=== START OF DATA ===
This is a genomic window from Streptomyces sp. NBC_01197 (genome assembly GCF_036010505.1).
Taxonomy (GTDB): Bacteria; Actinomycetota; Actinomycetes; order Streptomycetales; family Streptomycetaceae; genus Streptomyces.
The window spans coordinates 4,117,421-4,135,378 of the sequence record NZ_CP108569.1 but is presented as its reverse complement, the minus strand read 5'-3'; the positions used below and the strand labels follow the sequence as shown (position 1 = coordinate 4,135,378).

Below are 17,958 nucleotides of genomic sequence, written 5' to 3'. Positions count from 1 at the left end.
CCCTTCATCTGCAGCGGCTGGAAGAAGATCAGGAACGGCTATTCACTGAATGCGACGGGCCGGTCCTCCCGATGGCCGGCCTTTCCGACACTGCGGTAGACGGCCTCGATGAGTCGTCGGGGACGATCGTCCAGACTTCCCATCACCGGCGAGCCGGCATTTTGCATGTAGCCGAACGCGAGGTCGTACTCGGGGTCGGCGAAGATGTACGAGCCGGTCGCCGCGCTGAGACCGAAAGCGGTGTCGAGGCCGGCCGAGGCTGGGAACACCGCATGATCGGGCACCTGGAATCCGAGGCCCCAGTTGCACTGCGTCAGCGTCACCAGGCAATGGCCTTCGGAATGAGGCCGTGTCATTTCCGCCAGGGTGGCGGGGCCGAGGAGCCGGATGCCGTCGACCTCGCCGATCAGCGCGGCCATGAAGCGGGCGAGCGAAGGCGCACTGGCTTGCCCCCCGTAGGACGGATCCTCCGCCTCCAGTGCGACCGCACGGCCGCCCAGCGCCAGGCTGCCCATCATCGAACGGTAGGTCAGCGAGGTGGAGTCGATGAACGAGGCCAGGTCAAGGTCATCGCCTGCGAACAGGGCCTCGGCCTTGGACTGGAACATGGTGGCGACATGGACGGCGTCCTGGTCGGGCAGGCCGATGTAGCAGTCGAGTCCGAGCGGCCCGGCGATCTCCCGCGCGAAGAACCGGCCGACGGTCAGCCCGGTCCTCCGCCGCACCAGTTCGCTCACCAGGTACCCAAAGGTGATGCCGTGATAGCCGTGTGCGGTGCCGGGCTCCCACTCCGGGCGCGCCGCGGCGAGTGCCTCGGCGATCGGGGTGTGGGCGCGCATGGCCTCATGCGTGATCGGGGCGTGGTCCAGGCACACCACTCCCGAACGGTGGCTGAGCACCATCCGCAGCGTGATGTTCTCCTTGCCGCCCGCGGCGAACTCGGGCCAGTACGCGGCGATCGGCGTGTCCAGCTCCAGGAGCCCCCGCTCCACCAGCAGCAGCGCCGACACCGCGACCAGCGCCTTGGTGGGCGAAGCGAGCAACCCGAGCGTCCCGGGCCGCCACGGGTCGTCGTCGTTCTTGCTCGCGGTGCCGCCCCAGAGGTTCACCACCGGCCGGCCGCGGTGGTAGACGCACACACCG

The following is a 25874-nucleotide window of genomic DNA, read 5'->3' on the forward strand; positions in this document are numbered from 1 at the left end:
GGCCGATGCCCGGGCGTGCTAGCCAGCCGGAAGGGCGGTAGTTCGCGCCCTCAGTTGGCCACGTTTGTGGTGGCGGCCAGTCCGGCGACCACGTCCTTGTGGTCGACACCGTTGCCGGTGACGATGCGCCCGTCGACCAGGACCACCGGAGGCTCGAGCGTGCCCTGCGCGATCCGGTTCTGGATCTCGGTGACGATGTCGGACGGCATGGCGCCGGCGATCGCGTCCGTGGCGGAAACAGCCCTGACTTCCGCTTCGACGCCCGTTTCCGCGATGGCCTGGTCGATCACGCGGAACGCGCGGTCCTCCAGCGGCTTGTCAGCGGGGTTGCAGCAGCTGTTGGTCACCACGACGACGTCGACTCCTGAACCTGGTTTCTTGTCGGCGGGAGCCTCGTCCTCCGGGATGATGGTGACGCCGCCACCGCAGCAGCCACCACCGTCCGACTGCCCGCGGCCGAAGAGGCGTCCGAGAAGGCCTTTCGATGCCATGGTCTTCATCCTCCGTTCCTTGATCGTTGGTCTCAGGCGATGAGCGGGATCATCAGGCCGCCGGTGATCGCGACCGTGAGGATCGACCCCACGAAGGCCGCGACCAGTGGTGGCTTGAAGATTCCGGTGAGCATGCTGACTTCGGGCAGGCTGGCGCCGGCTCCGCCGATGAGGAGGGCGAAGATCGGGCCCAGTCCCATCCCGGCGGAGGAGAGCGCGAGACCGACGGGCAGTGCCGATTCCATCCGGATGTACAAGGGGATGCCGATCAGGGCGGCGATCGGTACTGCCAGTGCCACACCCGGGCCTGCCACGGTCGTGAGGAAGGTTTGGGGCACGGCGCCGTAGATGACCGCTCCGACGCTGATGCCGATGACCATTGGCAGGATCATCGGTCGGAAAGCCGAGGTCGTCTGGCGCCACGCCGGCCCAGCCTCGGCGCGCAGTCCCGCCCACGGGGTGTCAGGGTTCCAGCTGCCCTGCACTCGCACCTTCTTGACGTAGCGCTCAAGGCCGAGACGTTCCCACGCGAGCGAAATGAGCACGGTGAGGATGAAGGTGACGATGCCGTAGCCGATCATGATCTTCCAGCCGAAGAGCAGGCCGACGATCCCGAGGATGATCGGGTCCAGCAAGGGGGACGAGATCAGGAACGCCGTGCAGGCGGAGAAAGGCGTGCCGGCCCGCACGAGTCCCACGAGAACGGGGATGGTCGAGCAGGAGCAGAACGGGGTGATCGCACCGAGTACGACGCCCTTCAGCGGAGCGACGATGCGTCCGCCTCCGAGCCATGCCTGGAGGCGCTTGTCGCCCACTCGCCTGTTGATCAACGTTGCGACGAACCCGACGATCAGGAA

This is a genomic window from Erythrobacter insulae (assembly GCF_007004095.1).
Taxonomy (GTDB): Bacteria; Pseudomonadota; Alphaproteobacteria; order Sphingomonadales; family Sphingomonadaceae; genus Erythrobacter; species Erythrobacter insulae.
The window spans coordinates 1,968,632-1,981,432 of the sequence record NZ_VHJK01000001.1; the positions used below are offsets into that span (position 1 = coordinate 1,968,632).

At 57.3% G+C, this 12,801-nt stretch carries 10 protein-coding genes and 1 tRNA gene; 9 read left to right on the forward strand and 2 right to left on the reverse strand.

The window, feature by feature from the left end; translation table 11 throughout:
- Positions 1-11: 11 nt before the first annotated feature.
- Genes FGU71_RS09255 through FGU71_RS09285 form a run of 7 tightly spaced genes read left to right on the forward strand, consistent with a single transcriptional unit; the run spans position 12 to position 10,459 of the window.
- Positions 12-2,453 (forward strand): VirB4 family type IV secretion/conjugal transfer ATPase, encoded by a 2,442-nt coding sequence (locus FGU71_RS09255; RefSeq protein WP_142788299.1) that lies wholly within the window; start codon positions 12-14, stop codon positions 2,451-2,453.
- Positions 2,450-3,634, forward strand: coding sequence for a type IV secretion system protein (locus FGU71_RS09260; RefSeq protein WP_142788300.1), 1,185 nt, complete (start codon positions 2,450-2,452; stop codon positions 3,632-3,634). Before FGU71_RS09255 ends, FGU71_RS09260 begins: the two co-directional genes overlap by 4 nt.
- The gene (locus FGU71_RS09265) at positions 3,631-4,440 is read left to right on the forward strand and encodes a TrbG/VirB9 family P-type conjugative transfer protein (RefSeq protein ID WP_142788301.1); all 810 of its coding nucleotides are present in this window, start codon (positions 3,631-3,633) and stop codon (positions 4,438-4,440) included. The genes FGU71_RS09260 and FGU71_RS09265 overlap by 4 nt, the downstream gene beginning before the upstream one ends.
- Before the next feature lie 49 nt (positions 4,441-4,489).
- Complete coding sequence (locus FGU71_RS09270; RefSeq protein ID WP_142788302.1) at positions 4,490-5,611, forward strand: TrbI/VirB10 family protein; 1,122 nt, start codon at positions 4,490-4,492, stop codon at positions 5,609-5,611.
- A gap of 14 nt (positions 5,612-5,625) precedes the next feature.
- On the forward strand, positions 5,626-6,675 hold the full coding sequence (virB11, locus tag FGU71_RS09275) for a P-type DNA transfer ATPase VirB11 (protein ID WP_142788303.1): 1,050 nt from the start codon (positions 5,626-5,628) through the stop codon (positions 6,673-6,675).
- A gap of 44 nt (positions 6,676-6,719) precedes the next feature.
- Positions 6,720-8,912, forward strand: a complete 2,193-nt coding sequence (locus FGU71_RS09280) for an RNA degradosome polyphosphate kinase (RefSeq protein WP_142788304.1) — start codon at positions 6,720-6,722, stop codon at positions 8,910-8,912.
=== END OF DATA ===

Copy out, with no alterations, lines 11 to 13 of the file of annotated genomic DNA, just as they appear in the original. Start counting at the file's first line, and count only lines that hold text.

At 57.3% G+C, this 12,801-nt stretch carries 10 protein-coding genes and 1 tRNA gene; 9 read left to right on the forward strand and 2 right to left on the reverse strand.

The window, feature by feature from the left end; translation table 11 throughout:
- Positions 1-11: 11 nt before the first annotated feature.